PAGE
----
Wednesday, September 28, 2005

6-year-old Butter Knife Terrorist, Pt. 2

Ms. Penny Sophir has responded to my e-mail as follows:
Miss Hoffart, every year when school begins, every student is given a copy of the code of conduct and it is discussed on their level in the classroom as well as sent home to their parents to read and sign and return to school.
In this day and age, a knife is a serious weapon in anyone's hands. It could have fallen into the hands of an older student or adult. It is up to the principal's discretion how to handle a situation. In this case, the in-house suspension was changed to 1/2 day and hopefully the student will use this lesson to realize the seriousness of this situation.
Penny Sophir
Board Member

To which I replied:
Ms. Sophir
First of all I would like to thank you for your prompt reply, although I understand that it may be a standardized response that was agreed-upon by the board or some other body.
I highly doubt that a 6-year-old can grasp the gravity of this so-called "offense," if a completely and absolutely harmless behavior can be called such. I also doubt that a 6-year-old would see a half-day off from school as a punishment of any sort. An effective punishment would have been to make him sit next to the teacher at recess, not to let him spend half a day at home in his pajamas watching cartoons. The largest issue is that this will go down on his permanent record until he graduates from high school, and he will be seen as a troublemaker when it isn't even clear that he put the butter knife in his bag.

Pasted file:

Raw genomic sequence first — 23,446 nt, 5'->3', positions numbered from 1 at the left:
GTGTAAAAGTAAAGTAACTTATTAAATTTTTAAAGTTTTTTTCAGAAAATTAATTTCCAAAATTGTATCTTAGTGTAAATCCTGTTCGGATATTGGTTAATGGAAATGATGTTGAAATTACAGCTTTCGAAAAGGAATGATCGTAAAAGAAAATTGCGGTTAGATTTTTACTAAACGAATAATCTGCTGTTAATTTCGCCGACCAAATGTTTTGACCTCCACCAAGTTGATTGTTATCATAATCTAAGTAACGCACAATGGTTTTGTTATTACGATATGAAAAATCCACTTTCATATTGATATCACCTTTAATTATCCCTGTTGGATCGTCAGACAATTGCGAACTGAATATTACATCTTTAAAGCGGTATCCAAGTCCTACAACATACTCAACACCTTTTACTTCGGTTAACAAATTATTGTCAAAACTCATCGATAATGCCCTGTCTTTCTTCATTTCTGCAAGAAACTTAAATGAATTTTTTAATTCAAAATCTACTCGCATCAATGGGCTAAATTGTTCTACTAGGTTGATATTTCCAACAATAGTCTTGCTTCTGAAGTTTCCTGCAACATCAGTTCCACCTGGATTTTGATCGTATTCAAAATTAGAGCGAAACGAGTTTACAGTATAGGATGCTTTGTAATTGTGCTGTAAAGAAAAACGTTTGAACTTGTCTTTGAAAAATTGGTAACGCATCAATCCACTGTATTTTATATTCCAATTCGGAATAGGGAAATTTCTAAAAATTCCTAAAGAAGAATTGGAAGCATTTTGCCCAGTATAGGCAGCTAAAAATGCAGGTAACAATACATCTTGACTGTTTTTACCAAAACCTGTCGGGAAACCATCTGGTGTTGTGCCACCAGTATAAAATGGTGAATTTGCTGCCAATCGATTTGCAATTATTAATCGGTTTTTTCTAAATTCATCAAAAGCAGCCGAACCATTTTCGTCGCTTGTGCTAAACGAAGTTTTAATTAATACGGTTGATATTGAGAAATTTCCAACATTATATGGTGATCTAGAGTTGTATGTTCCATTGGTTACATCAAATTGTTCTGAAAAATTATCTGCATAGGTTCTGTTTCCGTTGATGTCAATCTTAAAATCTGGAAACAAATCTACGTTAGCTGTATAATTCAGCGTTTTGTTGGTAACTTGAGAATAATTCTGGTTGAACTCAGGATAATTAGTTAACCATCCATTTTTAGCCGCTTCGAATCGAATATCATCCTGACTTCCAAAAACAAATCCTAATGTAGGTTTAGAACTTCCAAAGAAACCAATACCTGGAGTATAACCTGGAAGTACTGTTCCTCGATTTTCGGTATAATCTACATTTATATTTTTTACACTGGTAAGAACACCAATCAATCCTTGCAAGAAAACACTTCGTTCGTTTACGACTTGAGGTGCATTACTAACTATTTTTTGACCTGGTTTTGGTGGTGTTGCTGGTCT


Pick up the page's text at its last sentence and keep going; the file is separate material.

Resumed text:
You say that the "knife" could have fallen into the hands of someone more dangerous than the 6-year-old (who could possibly be more terrifying I cannot imagine). Does it occur to the school board that a butter knife is only a "knife" in a technical sense, and can't actually cut anything tougher than bread, and that only with considerable difficulty. A butter knife is infinitely less dangerous than many things that are otherwise readily available in an elementary school (such as pens/pencils, paper cutters, metal compasses, and even books). In fact, a fork would be more dangerous. I sincerely hope that the board will consider revoking the punishment and expunging it from the record, or, failing that, that the Gray family will file suit and obtain whatever relief they seek.
MR. Kelly Hoffart

Please, read my previous post and get in contact with the OPS board.

No comments:

Post a Comment